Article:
By Victoria Harris —

Ekstrom Library’s Chao Auditorium hosted an informational panel on the incorporation of sports betting into the horse racing industry Nov. 13, courtesy of the Equine Studies program. This was the last of a three-part speaker series at the University of Louisville.

The panel included three guest speakers: Bill Knauf, the vice president of business operations at Monmouth Park Racetrack, John Walsh, the assistant general manager at Hawthorne Race Course, and Rep. Adam Koenig (R-69). In 2020, Koenig plans on introducing a new bill to the Kentucky House of Representatives regarding the issue.

Mark Midland, co-founder and CEO of Horse Racing Nation, moderated the session. Horse Racing Nation is a website dedicated to covering Thoroughbred racing in the United States.

Currently, sports betting is not allowed in Kentucky, and gambling is restricted to pari-mutuel wagering on horses, state lotteries and charity gambling. In spite of this, many racetracks are looking to expand into broader sports betting to appeal to a younger and wider audience.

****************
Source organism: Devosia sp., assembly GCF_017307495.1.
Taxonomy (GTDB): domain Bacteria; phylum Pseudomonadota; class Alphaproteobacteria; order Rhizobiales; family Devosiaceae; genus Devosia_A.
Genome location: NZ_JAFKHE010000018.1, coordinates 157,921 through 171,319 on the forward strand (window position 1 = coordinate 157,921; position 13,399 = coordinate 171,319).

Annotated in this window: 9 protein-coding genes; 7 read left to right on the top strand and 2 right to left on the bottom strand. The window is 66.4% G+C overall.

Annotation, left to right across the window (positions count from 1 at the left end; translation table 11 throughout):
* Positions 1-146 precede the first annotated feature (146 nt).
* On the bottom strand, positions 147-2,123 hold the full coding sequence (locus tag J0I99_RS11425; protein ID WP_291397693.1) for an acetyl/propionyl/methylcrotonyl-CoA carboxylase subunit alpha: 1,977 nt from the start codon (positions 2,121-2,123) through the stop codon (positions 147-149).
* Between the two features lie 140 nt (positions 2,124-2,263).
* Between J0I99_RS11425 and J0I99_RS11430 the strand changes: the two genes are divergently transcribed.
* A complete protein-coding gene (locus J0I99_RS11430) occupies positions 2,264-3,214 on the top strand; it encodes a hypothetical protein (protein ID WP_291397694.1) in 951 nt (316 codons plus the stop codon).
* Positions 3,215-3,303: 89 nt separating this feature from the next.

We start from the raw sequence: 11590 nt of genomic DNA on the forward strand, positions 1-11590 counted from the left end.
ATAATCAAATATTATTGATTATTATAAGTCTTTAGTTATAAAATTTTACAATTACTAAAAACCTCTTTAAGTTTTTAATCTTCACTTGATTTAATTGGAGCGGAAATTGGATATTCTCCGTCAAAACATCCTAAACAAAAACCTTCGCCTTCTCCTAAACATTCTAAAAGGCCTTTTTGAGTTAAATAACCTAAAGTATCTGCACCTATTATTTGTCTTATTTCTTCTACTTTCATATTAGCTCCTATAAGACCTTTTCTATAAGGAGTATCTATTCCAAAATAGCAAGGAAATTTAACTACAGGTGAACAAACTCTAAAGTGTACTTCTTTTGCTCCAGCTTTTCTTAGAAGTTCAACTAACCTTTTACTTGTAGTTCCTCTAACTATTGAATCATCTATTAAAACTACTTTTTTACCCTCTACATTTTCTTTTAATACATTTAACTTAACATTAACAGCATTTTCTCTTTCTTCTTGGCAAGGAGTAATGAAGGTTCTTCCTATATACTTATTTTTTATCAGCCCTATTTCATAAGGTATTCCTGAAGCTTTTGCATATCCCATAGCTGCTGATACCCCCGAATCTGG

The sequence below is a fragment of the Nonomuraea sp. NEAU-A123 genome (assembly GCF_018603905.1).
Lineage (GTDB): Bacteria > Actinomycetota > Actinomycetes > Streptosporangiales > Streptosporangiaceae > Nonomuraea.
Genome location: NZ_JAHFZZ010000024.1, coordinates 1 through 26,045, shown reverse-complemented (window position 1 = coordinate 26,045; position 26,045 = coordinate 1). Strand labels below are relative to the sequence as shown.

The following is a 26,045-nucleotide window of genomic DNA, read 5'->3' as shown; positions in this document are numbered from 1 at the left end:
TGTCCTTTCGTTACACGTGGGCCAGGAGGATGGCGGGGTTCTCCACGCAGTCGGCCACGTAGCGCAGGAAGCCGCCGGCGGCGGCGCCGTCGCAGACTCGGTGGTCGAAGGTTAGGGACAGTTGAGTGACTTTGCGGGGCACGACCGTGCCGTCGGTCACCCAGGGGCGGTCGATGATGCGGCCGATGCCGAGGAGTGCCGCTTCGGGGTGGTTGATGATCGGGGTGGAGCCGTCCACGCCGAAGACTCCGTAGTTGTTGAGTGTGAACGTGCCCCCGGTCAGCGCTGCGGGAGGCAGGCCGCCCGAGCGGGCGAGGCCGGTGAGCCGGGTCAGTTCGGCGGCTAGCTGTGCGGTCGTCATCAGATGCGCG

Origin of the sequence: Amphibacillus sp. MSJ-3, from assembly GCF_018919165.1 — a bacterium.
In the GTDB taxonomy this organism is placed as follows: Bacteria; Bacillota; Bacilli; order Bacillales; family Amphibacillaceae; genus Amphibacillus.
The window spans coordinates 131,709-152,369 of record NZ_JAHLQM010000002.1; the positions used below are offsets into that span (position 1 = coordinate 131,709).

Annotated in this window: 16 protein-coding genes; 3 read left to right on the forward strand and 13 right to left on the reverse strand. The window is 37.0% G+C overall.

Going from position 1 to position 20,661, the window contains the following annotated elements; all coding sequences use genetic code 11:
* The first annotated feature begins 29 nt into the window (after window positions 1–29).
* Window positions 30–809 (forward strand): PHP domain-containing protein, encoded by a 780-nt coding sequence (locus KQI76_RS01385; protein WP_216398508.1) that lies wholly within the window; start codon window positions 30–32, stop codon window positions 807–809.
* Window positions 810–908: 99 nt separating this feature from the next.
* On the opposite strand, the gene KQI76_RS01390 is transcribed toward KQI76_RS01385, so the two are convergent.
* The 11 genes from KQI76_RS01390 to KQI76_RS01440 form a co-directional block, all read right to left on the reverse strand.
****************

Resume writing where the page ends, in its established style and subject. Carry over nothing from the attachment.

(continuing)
Few states have legalized sports betting, but there are many pending pieces of legislation that would allow it. 

Sports betting could greatly increase revenue for a state; however, many are concerned with moral drawbacks and potential for addiction. To combat this, many legislators are including a clause within their bills which requires a certain percentage of money to be donated to addiction centers.

In addition, many places that host gambling have self-exclusion lists. If a person is aware they are addicted to gambling, they can fill out a form that will add their name and picture to a database. Once on this list, if they attempt to enter a gambling house within the zone covered by their self-exclusion list, they can be arrested for trespassing. If a person wants to lift their self-imposed ban, often times they must complete at least 5 years of their ban before coming under review. 

Students who wish to pursue a career in the equine industry can study it at U of L. U of L is the only accredited college in the world that offers an equine degree.

Photo By Matthew Keck // The Louisville Cardinal